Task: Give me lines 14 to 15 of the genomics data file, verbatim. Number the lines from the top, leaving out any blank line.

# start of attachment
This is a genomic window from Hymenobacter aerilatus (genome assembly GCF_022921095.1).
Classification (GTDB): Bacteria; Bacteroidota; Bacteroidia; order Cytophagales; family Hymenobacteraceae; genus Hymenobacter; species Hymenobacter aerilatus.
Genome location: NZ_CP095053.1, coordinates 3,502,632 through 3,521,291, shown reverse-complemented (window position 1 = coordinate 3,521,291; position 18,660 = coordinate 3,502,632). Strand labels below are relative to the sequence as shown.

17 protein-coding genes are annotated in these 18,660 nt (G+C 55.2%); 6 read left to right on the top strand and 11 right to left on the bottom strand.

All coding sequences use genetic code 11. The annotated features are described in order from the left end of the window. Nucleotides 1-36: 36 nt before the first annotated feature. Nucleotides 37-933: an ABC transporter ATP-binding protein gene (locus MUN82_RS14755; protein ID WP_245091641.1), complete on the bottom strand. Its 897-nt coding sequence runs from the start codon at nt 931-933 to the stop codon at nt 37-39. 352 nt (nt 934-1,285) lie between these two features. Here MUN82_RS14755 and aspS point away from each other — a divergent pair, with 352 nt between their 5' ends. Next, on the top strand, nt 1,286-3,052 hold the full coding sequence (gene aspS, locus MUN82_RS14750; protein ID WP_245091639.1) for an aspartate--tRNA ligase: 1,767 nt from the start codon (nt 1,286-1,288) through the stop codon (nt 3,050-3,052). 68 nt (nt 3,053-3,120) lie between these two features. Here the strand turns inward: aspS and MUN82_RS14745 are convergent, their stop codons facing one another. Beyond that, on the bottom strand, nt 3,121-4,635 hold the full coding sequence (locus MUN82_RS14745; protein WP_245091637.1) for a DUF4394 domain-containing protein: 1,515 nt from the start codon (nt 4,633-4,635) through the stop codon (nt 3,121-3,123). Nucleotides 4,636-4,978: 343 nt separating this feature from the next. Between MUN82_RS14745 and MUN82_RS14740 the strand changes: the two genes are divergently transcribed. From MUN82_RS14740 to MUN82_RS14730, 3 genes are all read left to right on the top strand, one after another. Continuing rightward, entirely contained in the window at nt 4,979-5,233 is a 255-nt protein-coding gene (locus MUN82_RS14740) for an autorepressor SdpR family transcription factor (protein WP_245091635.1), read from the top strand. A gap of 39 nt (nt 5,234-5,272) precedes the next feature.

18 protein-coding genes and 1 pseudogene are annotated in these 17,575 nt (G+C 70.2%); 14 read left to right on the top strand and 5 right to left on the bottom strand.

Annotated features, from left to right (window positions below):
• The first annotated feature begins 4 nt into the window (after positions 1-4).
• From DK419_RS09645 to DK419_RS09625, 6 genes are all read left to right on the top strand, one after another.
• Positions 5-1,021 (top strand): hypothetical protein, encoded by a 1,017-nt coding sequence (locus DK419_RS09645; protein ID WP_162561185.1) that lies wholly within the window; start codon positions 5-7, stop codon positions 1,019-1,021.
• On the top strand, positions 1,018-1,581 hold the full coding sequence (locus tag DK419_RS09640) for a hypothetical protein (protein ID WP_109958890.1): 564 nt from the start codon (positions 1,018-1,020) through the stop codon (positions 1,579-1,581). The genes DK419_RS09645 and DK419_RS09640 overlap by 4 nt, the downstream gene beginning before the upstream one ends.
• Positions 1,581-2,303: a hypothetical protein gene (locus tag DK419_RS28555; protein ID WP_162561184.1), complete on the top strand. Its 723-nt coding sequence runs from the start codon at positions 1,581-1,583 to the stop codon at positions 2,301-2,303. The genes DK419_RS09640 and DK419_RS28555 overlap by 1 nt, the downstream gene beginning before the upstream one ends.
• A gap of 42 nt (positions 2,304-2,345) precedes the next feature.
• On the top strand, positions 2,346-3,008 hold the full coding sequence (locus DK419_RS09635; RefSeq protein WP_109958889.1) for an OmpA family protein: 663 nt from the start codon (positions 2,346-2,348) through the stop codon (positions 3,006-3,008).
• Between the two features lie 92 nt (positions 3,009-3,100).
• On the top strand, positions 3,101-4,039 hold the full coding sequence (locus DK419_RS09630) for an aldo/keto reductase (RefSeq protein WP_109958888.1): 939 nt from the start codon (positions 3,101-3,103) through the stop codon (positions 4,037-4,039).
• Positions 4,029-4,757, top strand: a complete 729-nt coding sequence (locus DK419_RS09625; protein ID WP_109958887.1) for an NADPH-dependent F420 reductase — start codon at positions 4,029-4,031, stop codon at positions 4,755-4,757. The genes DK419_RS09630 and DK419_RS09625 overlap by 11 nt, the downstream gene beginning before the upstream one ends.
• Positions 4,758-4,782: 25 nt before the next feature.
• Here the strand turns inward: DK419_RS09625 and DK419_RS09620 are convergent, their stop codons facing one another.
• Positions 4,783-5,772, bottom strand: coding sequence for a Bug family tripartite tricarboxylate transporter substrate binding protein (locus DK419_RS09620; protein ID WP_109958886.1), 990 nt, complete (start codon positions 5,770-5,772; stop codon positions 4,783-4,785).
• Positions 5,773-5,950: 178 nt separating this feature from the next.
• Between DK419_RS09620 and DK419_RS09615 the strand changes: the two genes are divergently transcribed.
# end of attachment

• On the top strand, positions 2,346-3,008 hold the full coding sequence (locus DK419_RS09635; RefSeq protein WP_109958889.1) for an OmpA family protein: 663 nt from the start codon (positions 2,346-2,348) through the stop codon (positions 3,006-3,008).
• Between the two features lie 92 nt (positions 3,009-3,100).